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On the occasion of the 60th Venice Biennale — open now and running until 24 November 2024 — Something Curated continues its series, Behind the Biennale. Comprising a collection of essays from the curators of select national pavilions, the series offers first-hand perspectives on some of this year’s most exciting presentations.

Following Yvonne Billimore and Jussi Koitela’s essay on curating the Pavilion of Finland, curator Agustín Pérez Rubio elaborates on his experience working with Peruvian-Spanish artist Sandra Gamarra Heshiki on this year’s Spanish Pavilion. Pérez Rubio’s words have been translated from Spanish to English for Something Curated.

Sandra Gamarra Heshiki and Agustín Pérez Rubio, 2023. Photo: Carmela García

The presentation of Migrant Art Gallery, as a temporary institution made by Peruvian-Spanish artist Sandra Gamarra Heshiki – the first migrant artist in almost a century of Spanish presentation at the Venice Biennale – is the result of a long and rewarding process between artist and curator.

When Sandra was selected, a few voices from within Spain were critical about the idea of a non-Spanish born artist representing the country at Venice. This tied in with the themes of the work – that look closely at Spain’s colonial legacy – make this an important presentation for the Ministry of Foreign Affairs. It’s a chance to re-examine Spain’s colonial history and grapple with many topics that arise from this discourse.

Gamarra Heshiki’s pavilion is about turning the gaze on Spanish colonial rule and showcasing the voice of the migrant. This is a conversation that started between us several years ago, which materialised in the form of the Museum of Ostracism presented together with my dear co-curators of the 11th Berlin Biennale – Maria Berrios, Renata Cervetto and Lisette Lagnado – and at the exhibition Buen Gobierno (Good Governance) at the Sala de Alcalá in Madrid.

Installation view of the Spanish Pavilion at the 60th Venice Biennale. Photo: Keshav Anand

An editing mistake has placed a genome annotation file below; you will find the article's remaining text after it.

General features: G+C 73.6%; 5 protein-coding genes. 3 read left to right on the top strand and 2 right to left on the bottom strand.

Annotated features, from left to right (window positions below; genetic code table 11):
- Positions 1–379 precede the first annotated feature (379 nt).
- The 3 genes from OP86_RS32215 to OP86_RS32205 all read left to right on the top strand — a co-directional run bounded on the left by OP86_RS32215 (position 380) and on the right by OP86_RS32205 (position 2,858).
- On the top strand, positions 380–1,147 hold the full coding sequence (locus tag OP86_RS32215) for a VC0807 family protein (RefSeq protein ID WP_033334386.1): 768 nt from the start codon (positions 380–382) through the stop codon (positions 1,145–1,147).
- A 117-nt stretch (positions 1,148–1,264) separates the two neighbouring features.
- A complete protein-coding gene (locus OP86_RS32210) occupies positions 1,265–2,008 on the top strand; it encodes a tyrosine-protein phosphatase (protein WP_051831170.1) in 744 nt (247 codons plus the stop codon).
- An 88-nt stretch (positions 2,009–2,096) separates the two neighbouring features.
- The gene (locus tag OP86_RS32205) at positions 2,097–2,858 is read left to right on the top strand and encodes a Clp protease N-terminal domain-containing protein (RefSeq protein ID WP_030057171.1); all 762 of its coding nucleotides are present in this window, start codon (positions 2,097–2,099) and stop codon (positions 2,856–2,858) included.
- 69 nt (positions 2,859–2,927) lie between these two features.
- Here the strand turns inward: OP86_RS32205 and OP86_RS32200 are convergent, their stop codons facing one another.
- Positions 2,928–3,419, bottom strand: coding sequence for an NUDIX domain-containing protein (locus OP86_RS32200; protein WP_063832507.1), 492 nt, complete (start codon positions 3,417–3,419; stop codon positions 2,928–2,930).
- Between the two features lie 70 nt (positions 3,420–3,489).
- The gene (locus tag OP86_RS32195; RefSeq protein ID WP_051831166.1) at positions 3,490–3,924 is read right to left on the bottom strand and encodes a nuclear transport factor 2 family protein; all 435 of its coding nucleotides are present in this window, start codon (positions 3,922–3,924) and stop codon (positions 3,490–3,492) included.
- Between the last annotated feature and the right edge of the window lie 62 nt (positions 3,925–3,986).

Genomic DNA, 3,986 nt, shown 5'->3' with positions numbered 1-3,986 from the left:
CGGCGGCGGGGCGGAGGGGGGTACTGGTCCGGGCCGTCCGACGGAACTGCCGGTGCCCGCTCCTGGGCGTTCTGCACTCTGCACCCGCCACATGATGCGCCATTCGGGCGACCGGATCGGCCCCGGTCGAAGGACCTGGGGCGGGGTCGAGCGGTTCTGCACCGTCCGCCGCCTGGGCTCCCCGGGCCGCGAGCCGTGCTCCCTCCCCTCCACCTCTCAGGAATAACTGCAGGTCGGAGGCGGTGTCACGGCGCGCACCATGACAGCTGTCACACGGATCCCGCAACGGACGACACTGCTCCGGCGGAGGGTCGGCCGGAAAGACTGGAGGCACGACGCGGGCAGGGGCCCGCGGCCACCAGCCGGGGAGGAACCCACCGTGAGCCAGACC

The first of the four rooms in this exhibition, titled Mirage Room, was in a way the seed for the Migrant Art Gallery project. What could be seen in these rooms, were the various ways that painting could act as a historical narrator, creditor of a supposed truth and how the discourse of the conquerors had prevailed over any other. So the artist made new versions of them from another much more critical, and truthful, narrative – based on how she understood the history between Peru and Spain, from the perspective of her native country.

Gamarra Heshiki’s work is based on appropriationism, on copying, as a way of embodying the imposition that the Spaniards made on the most skilled and dexterous natives. Now the artist subverts the action by doing the inverse, copying what Europe or in this case Spain has, to put up a mirror to its Eurocentric gaze. Through her work she reveals the Western museum to be a hegemonic institution, a narrator of grand narratives whose methods of presentation and representation have been accepted as “universal,” regardless of the origin of what is represented.

Migrant Art Gallery is conceived as the subversion of a historical Western pinacotheca, where the notion of migration is expanded upon. The hegemonic Western concept of the art gallery, which was also exported to the former colonies, is inverted by exposing a series of historically silenced narratives. The protagonists of these narratives are migrants, both human and nonhuman: people, plants, and raw materials often forced to make the journey back and forth.

Installation view of the Spanish Pavilion at the 60th Venice Biennale. Photo: Keshav Anand